Duchess of Sussex just got a significant new job this International Women’s Day. Queen Elizabeth II herself appointed Meghan as vice-president of the Queen’s Commonwealth Trust.
Announcing the new appointment, The Queen’s Commonwealth Trust tweeted: “We are delighted to announce that as of today The Duchess of Sussex will take on the role of Vice-President for The Queen’s Commonwealth Trust. Please join us is welcoming Her Royal Highness to #TeamQCT.”
Kensington Palace confirmed the news: “On #InternationalWomensDay The Duchess of Sussex has become Vice-President of The Queen’s Commonwealth Trust.
“The Trust, of which Her Majesty The Queen is Patron and The Duke of Sussex is President, exists to champion, fund and connect young leaders around the world who are driving positive social change, serving their communities and providing hope, work and self-employment opportunities for others.”
Meghan will join husband Harry, who is president of the organisation, while the Queen is its patron.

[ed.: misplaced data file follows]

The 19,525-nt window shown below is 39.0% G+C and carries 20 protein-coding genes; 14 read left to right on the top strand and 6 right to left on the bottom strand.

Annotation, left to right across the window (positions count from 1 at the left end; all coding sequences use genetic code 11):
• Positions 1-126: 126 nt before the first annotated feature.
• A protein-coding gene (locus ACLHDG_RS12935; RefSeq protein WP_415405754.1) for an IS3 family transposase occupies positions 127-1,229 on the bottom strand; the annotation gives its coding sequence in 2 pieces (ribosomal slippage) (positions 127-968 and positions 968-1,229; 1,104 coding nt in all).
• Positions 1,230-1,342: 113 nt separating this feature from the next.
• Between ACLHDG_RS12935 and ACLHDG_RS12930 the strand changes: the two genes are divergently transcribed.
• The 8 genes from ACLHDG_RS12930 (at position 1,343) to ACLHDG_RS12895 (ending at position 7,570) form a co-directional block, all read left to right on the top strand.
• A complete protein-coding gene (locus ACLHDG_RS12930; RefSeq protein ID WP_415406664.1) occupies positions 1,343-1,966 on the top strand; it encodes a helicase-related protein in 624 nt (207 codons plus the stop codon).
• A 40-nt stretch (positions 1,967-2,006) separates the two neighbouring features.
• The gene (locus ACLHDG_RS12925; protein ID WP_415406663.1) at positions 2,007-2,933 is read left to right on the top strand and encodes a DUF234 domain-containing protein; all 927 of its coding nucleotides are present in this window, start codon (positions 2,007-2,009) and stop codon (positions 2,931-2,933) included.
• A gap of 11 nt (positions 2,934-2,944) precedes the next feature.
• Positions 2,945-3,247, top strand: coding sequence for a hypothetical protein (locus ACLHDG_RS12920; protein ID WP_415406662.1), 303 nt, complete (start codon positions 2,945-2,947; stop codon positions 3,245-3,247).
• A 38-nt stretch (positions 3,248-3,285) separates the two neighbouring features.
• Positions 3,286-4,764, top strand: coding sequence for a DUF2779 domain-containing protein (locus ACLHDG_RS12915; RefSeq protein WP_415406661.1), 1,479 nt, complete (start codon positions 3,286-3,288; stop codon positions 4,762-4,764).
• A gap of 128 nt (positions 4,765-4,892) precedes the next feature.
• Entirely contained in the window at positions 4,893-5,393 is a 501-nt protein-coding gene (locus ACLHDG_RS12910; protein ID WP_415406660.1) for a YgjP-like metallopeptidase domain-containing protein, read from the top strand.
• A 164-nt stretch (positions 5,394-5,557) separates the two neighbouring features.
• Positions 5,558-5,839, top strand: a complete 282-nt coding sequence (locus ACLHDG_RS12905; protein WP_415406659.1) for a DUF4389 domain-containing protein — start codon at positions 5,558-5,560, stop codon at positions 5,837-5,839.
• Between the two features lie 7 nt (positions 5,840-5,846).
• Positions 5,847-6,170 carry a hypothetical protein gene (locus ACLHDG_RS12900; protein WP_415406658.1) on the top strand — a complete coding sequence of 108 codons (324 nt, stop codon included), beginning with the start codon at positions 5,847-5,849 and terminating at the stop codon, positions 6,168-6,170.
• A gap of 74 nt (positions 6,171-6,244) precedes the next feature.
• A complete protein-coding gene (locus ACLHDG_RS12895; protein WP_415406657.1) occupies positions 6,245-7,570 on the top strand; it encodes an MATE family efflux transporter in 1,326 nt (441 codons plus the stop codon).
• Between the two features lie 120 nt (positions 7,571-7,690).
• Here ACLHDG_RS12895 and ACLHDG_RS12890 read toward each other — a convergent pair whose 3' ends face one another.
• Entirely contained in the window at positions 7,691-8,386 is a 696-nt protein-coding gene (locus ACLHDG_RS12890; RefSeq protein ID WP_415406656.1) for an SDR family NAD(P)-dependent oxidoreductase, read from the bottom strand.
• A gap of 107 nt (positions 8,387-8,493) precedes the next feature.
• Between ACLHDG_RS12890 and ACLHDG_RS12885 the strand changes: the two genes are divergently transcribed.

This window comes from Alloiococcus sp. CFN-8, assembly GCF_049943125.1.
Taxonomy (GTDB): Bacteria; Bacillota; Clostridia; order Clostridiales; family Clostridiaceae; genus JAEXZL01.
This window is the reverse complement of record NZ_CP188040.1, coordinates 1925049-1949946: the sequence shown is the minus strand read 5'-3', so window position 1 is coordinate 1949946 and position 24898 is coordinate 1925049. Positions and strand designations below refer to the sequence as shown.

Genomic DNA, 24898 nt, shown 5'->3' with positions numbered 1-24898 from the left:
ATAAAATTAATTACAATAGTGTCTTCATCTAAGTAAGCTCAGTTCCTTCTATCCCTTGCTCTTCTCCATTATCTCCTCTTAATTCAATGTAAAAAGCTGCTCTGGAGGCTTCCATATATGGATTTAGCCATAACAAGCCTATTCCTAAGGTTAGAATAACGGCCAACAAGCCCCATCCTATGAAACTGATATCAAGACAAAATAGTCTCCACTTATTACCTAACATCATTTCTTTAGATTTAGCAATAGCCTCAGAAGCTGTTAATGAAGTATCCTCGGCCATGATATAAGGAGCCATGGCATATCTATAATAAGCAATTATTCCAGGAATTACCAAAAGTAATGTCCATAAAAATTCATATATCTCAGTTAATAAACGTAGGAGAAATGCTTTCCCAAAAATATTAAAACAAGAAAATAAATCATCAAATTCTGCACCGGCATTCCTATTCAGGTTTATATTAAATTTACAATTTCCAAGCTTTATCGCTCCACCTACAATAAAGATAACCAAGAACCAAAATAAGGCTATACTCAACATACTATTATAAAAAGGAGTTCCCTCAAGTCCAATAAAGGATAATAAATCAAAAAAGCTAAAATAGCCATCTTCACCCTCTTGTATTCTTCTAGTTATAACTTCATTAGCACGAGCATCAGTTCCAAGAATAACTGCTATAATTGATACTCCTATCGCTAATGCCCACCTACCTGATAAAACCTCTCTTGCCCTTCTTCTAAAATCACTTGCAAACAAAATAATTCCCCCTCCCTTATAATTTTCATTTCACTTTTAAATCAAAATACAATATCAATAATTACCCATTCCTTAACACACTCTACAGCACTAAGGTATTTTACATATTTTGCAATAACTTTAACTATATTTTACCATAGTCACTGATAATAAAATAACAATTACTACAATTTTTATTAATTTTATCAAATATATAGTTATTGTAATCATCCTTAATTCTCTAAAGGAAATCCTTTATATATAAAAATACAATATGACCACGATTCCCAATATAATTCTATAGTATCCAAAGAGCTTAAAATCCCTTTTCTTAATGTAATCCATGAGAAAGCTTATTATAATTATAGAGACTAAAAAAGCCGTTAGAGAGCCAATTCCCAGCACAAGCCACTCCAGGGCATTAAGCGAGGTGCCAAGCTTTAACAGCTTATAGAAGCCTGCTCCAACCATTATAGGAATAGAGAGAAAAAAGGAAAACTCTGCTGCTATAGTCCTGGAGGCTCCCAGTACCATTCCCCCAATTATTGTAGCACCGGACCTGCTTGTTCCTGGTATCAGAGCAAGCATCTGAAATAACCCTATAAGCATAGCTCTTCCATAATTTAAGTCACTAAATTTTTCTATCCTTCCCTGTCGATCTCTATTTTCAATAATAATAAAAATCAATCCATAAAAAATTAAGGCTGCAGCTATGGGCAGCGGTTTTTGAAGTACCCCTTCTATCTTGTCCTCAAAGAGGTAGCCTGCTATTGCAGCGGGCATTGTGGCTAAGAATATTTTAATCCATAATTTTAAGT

This role comes just two months after the Palace announced Meghan’s first four patronages. She is now patron of the Mayhew, the Association of Commonwealth Universities, Smart Works, and the National Theatre.
The news comes moments before Meghan is set to join a discussion panel of leading feminists and national figures to mark International Women’s Day.
The Duchess will appear alongside singer Annie Lennox, former prime minister of Australia Julia Gillard and others to debate a range of issues affecting women today.
Meghan, who is expecting her first child, is a proud feminist and has long campaigned for women’s rights.
When she was just 11 years old, she accused a washing-up liquid company’s TV advert of being sexist, with young Meghan’s campaign leading to it being changed.
Moreover, in 2015 she even became the UN Women’s Advocate for Women’s Political Participation and Leadership.
Last year, at the Royal Foundation Forum with Harry, William and Kate, Meghan spoke for the first time about where she’d like to focus of her work as duchess to be. And it was on supporting women, of coruse.
“I hear a lot of people speaking about girls’ empowerment and women’s’ empowerment.”
“You’ll often hear people say well, you’re helping women find their voices. And I fundamentally disagree with that because women don’t need to find their voices, they have a voice. They need to be empowered to use it, and people need to be encouraged to listen.”
Meghan also gave a powerful speech about women’s education at the University of the South Pacific in Fiji.